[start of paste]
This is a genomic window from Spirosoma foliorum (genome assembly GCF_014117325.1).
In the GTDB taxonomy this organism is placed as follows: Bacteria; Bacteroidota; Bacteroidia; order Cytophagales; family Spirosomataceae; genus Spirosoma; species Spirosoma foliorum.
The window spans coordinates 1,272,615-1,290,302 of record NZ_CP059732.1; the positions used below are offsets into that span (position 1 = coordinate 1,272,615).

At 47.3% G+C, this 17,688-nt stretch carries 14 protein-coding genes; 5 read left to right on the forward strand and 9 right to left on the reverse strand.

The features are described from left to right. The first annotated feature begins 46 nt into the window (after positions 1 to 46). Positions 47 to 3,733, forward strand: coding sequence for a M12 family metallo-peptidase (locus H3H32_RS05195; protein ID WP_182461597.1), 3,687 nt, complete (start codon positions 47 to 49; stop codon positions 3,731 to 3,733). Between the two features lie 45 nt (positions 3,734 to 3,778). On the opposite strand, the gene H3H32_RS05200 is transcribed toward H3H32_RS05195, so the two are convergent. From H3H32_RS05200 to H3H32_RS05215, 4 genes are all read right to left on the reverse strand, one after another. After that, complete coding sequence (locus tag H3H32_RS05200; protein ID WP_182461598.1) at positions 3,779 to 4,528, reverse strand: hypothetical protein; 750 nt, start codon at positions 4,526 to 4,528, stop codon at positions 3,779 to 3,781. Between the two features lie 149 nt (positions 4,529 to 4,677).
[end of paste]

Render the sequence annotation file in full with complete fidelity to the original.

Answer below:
This is a genomic window from Spirosoma foliorum (genome assembly GCF_014117325.1).
In the GTDB taxonomy this organism is placed as follows: Bacteria; Bacteroidota; Bacteroidia; order Cytophagales; family Spirosomataceae; genus Spirosoma; species Spirosoma foliorum.
The window spans coordinates 1,272,615-1,290,302 of record NZ_CP059732.1; the positions used below are offsets into that span (position 1 = coordinate 1,272,615).

At 47.3% G+C, this 17,688-nt stretch carries 14 protein-coding genes; 5 read left to right on the forward strand and 9 right to left on the reverse strand.

The features are described from left to right. The first annotated feature begins 46 nt into the window (after positions 1 to 46). Positions 47 to 3,733, forward strand: coding sequence for a M12 family metallo-peptidase (locus H3H32_RS05195; protein ID WP_182461597.1), 3,687 nt, complete (start codon positions 47 to 49; stop codon positions 3,731 to 3,733). Between the two features lie 45 nt (positions 3,734 to 3,778). On the opposite strand, the gene H3H32_RS05200 is transcribed toward H3H32_RS05195, so the two are convergent. From H3H32_RS05200 to H3H32_RS05215, 4 genes are all read right to left on the reverse strand, one after another. After that, complete coding sequence (locus tag H3H32_RS05200; protein ID WP_182461598.1) at positions 3,779 to 4,528, reverse strand: hypothetical protein; 750 nt, start codon at positions 4,526 to 4,528, stop codon at positions 3,779 to 3,781. Between the two features lie 149 nt (positions 4,529 to 4,677).